Fear is defined as an “unpleasant often strong emotion caused by anticipation or awareness of danger.” Fear is a belief that feels real. When we have fear it typically shows up with its friend anxiety. Anxiety moves with an energy that can involve rapid circular thoughts of impending harm, hypervigilance around ways that we must keep ourselves safe,and some changes in mood (irritability, sadness, etc.). Fear and Anxiety can impact our ability to trust ourselves, causing us to have challenges making decisions at times when decision making can feel crucial. These thoughts and feelings can feel like they are taking up a considerable amount of brain and emotional space, which can lead to physical symptoms like fatigue and general feelings of tiredness. In some cases chest pains, sweating and dry mouth, blurred vision, headaches are also symptoms of fear and anxiety.
It would seem that we don’t want to feel the feeling so much that we welcome the anxiety to tell us the things that we need to do so that we do not feel the fear.
Most of us despise the impact of fear, so much so that we fear it (ironic huh?). It would seem that we don’t want to feel the feeling so much that we welcome the anxiety to tell us the things that we need to do so that we do not feel the fear. In fact, welcoming (or staying in) periods of anxiety simply perpetuate and fuel the fear, making way for more intense periods with anxiety and the cycle continues.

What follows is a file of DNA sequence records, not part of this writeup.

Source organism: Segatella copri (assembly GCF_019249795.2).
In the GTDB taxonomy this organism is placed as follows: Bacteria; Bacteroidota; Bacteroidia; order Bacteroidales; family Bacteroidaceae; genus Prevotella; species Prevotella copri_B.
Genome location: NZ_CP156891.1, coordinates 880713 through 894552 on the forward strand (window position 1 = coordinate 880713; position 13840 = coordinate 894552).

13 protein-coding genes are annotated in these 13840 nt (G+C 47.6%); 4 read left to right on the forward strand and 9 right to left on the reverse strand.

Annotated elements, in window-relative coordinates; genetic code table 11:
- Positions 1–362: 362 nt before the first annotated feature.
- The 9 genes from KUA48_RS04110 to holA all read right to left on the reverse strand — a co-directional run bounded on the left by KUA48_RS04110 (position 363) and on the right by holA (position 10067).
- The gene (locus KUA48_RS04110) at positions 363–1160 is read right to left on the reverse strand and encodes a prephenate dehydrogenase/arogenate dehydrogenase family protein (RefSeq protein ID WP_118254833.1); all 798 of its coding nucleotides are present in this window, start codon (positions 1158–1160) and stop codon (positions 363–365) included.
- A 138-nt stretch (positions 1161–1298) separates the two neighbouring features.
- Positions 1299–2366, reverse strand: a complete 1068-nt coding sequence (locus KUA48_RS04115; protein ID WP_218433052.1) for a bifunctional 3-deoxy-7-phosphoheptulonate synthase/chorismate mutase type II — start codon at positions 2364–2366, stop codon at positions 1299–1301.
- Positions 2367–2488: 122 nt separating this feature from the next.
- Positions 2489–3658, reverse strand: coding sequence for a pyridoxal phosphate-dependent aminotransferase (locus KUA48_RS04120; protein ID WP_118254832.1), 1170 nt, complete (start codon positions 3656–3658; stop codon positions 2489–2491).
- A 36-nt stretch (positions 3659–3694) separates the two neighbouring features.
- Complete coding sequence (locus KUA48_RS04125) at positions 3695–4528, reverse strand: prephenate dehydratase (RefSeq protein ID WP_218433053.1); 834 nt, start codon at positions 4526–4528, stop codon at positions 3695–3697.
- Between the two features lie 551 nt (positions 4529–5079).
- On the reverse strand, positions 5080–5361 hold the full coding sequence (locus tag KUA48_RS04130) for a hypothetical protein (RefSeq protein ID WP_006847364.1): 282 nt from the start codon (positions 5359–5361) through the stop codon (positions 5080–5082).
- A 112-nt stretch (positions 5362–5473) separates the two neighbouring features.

The truth is that fear and some anxiety help us. Fear signals for us things that we want to pay attention to. If we are afraid of the ending of a relationship, we know that that relationship is important and has value. It would be a clue to look at the situation and pay attention to what you can do to prevent it from ending. When we are afraid to feel the fear, we “stuff” or suppress it and tell ourselves that we are wrong, overlooking clues to address needed situations. Sometimes we walk on the proverbial “egg shell” not paying attention to what matters to us, which can cause us to create the very things that we fear.
...it is even more crucial that we are intentional about the TYPES of information we are in taking and the FREQUENCY...
For many of us our fear of what will happen with regards to the COVID-19 or the coronavirus has us believing that we need to understand all that we can about it (anxiety). While understanding information and being informed during this time is pertinent it is even more crucial that we are intentional about the TYPES of information we are in taking and the FREQUENCY with which we are gathering the information. If you sit in the anxiety and allow it to dictate your choices too long it can be counterproductive to your wellness and enhance the fear/anxiety cycle.